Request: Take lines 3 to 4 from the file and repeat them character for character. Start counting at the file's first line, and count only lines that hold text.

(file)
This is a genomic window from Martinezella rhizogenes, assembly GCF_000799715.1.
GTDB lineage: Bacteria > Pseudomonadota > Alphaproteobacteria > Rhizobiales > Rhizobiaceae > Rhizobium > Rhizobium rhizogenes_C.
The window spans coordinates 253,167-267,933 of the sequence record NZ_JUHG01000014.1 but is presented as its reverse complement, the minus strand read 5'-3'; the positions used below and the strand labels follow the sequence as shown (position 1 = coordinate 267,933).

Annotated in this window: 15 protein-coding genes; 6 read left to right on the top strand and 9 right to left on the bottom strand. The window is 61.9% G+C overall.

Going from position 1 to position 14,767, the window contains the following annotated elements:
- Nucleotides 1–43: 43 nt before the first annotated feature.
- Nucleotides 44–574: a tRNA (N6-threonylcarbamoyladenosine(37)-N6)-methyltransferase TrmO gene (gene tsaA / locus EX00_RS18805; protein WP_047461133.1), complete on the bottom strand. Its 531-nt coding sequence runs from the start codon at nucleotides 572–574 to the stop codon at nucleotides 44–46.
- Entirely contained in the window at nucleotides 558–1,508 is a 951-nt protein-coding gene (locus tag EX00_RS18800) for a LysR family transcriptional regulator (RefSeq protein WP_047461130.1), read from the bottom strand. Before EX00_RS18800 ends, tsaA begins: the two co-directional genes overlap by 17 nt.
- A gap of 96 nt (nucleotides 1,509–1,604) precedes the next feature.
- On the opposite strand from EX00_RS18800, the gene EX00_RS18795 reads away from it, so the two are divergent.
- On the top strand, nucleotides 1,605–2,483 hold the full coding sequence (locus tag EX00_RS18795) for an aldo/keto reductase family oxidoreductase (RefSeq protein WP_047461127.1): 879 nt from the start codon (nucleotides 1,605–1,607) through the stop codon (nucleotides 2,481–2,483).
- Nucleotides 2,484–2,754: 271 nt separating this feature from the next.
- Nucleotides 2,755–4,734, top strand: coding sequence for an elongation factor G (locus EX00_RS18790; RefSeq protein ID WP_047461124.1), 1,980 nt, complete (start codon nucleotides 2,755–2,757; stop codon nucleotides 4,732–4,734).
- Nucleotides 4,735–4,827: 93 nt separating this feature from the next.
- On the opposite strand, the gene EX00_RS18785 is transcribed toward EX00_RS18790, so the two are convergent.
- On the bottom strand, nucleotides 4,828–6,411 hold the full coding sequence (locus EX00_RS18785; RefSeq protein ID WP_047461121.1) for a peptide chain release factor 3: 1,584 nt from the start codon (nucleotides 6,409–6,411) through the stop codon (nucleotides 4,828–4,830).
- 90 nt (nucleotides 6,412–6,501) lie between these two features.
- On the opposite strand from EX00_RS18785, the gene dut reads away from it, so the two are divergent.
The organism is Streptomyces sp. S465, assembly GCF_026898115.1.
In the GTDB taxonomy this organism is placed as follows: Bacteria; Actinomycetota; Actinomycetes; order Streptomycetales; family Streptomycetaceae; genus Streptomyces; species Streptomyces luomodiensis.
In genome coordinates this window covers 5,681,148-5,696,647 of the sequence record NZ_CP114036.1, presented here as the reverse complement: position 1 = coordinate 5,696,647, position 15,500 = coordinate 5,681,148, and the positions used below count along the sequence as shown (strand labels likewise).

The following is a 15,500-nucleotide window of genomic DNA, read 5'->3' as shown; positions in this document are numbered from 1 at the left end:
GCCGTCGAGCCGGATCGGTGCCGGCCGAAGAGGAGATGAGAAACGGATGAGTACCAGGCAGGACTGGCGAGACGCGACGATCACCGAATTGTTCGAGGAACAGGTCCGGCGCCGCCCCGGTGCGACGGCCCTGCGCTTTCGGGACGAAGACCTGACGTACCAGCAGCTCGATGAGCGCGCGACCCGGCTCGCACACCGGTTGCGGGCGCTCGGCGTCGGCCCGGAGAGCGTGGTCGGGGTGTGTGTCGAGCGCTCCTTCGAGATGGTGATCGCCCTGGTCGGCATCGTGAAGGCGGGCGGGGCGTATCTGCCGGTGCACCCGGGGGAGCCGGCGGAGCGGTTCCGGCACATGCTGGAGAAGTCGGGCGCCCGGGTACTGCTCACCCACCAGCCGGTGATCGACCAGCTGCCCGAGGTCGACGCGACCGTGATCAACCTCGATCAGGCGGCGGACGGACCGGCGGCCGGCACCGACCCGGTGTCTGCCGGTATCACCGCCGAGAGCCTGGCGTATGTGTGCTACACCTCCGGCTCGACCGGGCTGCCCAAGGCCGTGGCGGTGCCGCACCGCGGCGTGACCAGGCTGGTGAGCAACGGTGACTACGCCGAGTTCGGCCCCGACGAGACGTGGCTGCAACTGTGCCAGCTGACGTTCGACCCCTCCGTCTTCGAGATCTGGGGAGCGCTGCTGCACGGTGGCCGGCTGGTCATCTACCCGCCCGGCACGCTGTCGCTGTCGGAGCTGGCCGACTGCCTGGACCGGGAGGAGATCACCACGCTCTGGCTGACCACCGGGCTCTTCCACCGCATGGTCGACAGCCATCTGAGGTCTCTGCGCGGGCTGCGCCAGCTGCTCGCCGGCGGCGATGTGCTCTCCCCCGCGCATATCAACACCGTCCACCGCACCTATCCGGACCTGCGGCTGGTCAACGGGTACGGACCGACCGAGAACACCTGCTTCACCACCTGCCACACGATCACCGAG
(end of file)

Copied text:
The window spans coordinates 253,167-267,933 of the sequence record NZ_JUHG01000014.1 but is presented as its reverse complement, the minus strand read 5'-3'; the positions used below and the strand labels follow the sequence as shown (position 1 = coordinate 267,933).

Annotated in this window: 15 protein-coding genes; 6 read left to right on the top strand and 9 right to left on the bottom strand. The window is 61.9% G+C overall.